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Psychology, in its essence, has the core objective of improving the quality of life of an individual. Quality of life has a common sense definition which amounts to happiness and lack of suffering. Through several qualitative and quantitative measures, psychology seeks to identify the factors that facilitate improving one's quality of life. However, developing a commonly agreed-upon definition of this concept has proven to be a daunting task.
What is Quality of Life?
Quality of life is a multidimensional concept comprising several identifiers that are supposed to indicate a person's level of well-being. There has been a continuous discourse on how researchers should define the quality of life as it is highly contingent upon differing factors. The construct of quality of life has shifted in meaning over the years as models of health have evolved. The latest comprehension of this term emerges out of the holistic biopsychosocial model. Research has debated the definition of QOL, and no precise definition has yet been agreed upon.
It is important to note that quality of life is often used interchangeably with other related concepts such as 'perceived health,' 'health status,' 'QOL,' and 'HRQOL.' There is great contesting on the components of quality of life, but a conclusion with which people agree is that quality of life comprises four domains as
Physical Health − Physical health is one of the most important domains of quality of life as it affects many aspects of an individual's daily life. Good physical health is crucial for both physical and mental well-being. It allows individuals to engage in activities they enjoy, pursues their passions and goals, and perform daily tasks easily. Physical health is also essential for maintaining social relationships and participating in community life.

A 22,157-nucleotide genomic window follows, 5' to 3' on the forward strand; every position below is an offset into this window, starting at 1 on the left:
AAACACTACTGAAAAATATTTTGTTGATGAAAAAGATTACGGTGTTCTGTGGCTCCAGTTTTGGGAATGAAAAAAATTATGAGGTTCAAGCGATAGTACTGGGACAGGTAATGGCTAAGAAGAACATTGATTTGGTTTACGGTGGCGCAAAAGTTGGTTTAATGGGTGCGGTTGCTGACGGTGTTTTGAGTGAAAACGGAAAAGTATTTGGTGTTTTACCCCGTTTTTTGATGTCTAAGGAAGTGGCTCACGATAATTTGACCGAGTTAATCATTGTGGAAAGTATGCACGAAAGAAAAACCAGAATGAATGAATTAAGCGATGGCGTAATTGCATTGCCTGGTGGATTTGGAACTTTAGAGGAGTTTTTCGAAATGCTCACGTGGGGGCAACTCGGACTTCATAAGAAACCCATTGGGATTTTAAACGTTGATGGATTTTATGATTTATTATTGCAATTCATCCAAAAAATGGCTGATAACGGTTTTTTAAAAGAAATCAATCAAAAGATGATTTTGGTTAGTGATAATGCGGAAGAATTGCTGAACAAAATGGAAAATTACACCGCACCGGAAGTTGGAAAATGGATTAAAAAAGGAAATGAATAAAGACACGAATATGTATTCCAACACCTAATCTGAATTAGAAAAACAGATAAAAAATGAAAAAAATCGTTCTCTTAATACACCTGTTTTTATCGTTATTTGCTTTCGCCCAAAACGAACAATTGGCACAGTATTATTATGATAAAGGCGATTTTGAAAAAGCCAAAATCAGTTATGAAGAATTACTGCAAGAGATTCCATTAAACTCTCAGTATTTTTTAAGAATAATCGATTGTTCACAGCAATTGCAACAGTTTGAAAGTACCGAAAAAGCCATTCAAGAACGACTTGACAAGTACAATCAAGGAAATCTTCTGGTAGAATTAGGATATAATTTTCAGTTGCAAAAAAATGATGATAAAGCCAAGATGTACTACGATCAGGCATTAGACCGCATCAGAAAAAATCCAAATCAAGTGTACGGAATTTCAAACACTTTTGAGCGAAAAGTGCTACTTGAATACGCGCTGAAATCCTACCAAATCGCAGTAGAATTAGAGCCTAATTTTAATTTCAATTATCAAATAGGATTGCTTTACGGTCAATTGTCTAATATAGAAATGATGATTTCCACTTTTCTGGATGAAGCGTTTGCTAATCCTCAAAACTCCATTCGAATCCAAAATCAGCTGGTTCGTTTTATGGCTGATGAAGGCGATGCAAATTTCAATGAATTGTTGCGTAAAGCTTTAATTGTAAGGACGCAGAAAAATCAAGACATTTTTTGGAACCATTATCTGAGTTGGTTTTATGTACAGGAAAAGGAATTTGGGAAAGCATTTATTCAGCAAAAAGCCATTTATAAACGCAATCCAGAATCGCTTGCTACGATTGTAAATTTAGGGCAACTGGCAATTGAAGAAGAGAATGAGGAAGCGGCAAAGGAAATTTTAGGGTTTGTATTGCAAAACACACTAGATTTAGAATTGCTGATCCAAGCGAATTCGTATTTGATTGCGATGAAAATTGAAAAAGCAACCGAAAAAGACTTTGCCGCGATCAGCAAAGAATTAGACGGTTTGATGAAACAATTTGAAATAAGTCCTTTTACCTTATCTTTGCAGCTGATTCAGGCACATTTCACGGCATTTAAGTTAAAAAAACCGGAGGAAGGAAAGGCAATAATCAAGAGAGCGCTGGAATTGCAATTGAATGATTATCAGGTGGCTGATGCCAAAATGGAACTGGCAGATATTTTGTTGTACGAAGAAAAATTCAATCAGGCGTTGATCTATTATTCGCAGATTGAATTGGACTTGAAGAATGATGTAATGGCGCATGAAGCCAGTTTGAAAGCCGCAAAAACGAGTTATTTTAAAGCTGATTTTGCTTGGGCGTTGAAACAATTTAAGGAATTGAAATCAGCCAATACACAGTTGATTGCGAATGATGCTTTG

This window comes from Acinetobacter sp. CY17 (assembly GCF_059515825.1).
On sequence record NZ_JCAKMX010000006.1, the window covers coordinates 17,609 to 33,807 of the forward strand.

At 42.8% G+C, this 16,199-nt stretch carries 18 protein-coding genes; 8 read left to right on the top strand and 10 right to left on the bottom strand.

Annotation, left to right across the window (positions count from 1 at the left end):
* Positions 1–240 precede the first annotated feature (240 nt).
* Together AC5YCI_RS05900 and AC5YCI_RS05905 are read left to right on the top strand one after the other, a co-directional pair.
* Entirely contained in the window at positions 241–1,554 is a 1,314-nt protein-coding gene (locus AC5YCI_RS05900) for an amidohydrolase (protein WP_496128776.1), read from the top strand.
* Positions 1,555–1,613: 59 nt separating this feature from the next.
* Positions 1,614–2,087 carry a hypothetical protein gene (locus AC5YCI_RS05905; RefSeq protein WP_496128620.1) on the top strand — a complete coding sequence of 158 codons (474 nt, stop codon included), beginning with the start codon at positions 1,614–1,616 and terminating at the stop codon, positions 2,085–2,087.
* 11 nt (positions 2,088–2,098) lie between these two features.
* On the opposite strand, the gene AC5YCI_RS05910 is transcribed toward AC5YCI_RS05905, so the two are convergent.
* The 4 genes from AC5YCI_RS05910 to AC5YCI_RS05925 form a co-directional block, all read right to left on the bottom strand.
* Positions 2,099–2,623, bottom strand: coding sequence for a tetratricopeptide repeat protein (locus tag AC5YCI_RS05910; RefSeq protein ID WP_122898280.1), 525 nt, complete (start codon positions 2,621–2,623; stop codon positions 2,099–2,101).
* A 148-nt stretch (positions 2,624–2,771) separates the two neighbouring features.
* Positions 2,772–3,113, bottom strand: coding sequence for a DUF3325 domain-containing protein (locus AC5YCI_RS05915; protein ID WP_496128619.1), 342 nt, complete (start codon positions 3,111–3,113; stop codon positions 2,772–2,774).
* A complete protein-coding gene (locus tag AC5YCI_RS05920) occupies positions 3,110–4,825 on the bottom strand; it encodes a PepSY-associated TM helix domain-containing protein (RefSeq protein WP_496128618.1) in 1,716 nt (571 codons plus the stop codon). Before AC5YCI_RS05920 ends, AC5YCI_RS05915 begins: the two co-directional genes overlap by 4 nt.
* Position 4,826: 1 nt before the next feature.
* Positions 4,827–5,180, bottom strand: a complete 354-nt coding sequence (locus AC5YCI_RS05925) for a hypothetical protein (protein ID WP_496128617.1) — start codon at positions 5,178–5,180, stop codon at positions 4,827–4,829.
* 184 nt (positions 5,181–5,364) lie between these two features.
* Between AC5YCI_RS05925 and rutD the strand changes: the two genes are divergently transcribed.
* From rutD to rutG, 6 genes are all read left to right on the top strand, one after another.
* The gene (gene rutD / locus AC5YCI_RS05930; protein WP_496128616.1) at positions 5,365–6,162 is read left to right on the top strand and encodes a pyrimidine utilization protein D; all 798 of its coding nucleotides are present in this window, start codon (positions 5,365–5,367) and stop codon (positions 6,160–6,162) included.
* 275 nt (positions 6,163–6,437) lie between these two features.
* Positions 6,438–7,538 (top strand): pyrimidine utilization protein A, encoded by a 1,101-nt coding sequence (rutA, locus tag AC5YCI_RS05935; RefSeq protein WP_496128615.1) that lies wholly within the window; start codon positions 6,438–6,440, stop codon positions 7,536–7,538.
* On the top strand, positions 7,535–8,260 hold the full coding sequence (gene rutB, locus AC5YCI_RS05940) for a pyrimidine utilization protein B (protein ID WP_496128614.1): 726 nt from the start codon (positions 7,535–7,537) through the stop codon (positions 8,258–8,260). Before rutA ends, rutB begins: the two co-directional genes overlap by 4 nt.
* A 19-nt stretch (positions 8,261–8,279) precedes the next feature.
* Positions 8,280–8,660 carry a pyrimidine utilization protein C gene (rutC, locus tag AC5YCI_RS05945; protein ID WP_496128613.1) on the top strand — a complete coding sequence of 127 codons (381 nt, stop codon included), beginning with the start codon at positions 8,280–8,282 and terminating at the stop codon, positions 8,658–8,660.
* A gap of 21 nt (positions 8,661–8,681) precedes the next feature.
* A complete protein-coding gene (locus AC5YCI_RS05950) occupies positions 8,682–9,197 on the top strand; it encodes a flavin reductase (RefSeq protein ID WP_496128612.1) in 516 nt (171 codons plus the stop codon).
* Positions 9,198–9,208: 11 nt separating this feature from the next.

Mental Health − Good mental health allows individuals to manage stress, form and maintain relationships, and positively contribute to their communities. On the other hand, poor mental health can lead to various problems, such as anxiety, depression, and other mental health disorders, which can profoundly impact a person's life.
Social Health − Building and maintaining strong social connections are essential for social health. This includes spending time with family and friends, participating in community activities and events, and volunteering. These activities provide a sense of purpose and help individuals feel connected to their community. Maintaining strong relationships can also provide a support system in times of need and help to build resilience.
Functional Health − Functional health refers to an individual's ability to perform daily activities and essential tasks. Good functional health allows individuals to carry out tasks such as working, caring for themselves and others, and engaging in leisure activities with ease. On the other hand, poor functional health can limit an individual's ability to perform daily activities and negatively impact their overall quality of life.
Tools for Assessing Quality of Life
The following section discusses three quality-of-life scales developed by several institutions with extensive research in this field.
|Flanagan’s Quality of Life Scale||WHO QOL||McGuill’s QOL|
|Developed by John Flanagan in the 1980s||Developed by the World Health Organisation||Developed at McGuill University|
|28 item questionnaire||Different variations with differing lengths||29 item questionnaire|
|Simple and reliable||Comprehensive, encompasses environmental factors as well||Physical, psychological, and social well-being|
Flanagan’s The Quality of Life Scale
The Quality of Life Scale (QOLS) is a commonly used tool for evaluating an individual's overall satisfaction with their life. It was developed by John Flanagan in the 1980s and is designed to assess individuals' perceptions of their current quality of life. The QOLS consists of a self-report questionnaire with 28 items that ask individuals to rate their satisfaction with various aspects of their life, including their physical health, personal relationships, and a sense of purpose.
One of the strengths of the QOLS is its simplicity, making it easy to administer and score. Additionally, it is a reliable tool, with research demonstrating high levels of consistency in scores over time and across different populations.
The QOLS has been used in various settings, including healthcare, research, and education. It has also been used in clinical populations, such as individuals with chronic illnesses, to evaluate the impact of treatments on quality of life.
World Health Organisation QOL (WHOQOL)